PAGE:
2. I would try Eucalyptus radiata: Soothing to the respiratory system and supportive to antiviral function, Eucalyptus may be diffused around your pooch when they seem to have come down with a cold. I would also use lavender to calm and relax her muscles.

    • I am confused, in another article they mention that peppermint is toxic to dogs yet here they say it can be used internally! What the heck?! I wonder if there is a dosing issue? Ie: tea tree oil is also toxic, however, when diluted it can be used topically just fine.

    • Many essential oils can be toxic to animals if not diluted properly. I have a dog and cat. I clean my hardwood floors with a homemade laminate floor cleaner that has peppermint. It doesn’t bother either my cat or dog.

    • A drop of lavender in the corner of the puppy pad. Do this on every puppy pad she uses. Her little nose will use it as a beacon to find the proper place to pee.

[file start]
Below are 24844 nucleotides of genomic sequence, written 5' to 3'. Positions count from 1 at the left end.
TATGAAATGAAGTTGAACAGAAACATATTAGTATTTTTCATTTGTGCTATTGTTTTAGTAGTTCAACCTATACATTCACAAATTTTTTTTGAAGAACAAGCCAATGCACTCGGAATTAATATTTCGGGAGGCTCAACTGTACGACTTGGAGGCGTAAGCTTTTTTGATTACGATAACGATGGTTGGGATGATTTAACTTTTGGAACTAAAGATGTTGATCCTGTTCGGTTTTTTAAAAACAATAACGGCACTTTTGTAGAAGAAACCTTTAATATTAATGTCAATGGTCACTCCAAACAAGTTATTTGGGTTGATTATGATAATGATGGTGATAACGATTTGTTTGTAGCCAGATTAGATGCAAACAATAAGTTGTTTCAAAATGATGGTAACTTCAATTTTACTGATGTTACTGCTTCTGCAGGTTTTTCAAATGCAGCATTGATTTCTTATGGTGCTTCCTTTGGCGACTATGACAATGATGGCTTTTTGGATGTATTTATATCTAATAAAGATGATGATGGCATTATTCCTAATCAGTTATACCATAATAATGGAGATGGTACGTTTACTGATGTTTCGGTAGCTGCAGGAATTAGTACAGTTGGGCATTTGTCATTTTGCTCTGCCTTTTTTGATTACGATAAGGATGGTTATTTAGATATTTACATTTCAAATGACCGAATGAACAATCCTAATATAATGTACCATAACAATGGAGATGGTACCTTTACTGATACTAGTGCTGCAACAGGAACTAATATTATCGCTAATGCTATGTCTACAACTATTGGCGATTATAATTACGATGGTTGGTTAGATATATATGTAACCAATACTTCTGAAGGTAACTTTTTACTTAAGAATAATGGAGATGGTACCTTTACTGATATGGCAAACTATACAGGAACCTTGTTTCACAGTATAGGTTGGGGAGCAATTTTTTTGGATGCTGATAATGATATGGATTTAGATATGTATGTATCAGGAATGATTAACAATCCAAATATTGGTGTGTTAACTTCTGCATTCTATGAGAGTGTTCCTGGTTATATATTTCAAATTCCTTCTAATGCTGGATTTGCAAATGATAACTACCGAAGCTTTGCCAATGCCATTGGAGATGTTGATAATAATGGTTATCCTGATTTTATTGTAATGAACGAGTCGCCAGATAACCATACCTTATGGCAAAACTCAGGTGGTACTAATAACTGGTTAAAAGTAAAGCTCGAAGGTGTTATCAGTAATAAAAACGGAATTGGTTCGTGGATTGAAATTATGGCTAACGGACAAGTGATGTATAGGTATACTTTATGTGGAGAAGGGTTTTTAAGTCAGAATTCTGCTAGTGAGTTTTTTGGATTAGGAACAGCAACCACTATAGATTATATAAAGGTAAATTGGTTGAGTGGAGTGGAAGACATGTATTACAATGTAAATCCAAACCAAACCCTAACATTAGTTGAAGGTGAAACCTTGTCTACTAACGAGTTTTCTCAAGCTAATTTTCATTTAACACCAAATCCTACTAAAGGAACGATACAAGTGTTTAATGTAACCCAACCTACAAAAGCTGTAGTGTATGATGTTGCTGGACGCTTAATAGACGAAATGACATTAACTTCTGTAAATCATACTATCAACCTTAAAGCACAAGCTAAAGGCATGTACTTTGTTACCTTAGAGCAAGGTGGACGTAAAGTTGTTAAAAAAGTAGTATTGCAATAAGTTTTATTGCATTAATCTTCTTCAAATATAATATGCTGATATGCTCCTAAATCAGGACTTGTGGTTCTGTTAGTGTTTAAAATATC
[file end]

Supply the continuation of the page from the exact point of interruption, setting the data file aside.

Once you put the drop on the paper put her on the paper and let her smell it, if you see her trying to pee immediately take her to the pad let her smell it and let her P on it . Once you get her to peeing on the pad you will notice very quickly that the lavender oil is withdrawing her to it. If you want her then to train for peeing outside you would take the fresh puppy pad outside with the lavender oil drop you some rocks to keep the pad from blowing away and if you sit with her out in the yard she will know that smell and if she hast to P shit and will be going outside. It doesn’t take puppies long to learn what you want from them.
      With her being blind it sharpens all of her other senses. My pup acclimated to pad training and then pad training outside using just a drop of lavender. Hopefully, this doesn’t affect other places he may be using lavender she might take that as an invite to pee

    • Attn: Anne Flint
      Sorry for several words that were autocorrected by my phone. I didn’t find the option for a quick edit :•{€ (sad puppy face) lol.

  3. I use a spray for flea and tick on my dog’s and the first ingredient is peppermint oil and they’ve had no issues. I’ve been using it for a bit.

  4. My 6 year old Maltese has had seizures for 5 years. My holistic vet has been treating her with a seizure formula he makes plus two drops of frankincense rubbed on her belly twice a day. She has not had a seizure in over a year since changing to this vet. Do you sell frankincense ?